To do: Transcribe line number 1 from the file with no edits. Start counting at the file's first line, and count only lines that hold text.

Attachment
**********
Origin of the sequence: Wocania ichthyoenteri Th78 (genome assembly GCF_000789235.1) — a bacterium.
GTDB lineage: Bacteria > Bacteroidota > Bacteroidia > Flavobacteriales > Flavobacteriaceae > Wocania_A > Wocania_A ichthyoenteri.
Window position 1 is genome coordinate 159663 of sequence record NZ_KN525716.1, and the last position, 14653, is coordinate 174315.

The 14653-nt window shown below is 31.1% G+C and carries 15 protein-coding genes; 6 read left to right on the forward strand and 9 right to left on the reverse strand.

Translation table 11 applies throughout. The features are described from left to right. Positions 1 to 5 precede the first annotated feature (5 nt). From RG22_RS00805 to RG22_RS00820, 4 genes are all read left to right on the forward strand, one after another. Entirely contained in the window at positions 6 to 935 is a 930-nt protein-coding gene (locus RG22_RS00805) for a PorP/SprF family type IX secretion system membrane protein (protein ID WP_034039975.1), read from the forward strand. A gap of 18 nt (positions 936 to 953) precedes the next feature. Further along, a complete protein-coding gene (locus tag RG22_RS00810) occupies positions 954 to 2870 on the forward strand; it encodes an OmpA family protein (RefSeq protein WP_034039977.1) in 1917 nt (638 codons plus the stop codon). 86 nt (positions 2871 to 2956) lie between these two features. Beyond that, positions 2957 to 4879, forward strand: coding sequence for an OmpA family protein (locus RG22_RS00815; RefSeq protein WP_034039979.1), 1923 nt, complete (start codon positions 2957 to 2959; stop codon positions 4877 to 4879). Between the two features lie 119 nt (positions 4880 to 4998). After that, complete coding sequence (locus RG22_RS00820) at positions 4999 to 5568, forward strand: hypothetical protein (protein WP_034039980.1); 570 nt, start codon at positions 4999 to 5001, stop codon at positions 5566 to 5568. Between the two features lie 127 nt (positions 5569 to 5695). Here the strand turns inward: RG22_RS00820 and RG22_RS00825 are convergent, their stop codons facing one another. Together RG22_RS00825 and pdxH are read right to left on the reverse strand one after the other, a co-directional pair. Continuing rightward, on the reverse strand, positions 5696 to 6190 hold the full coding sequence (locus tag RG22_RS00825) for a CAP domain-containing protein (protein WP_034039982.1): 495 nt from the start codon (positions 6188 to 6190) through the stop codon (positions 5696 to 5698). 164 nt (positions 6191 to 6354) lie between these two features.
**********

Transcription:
Origin of the sequence: Wocania ichthyoenteri Th78 (genome assembly GCF_000789235.1) — a bacterium.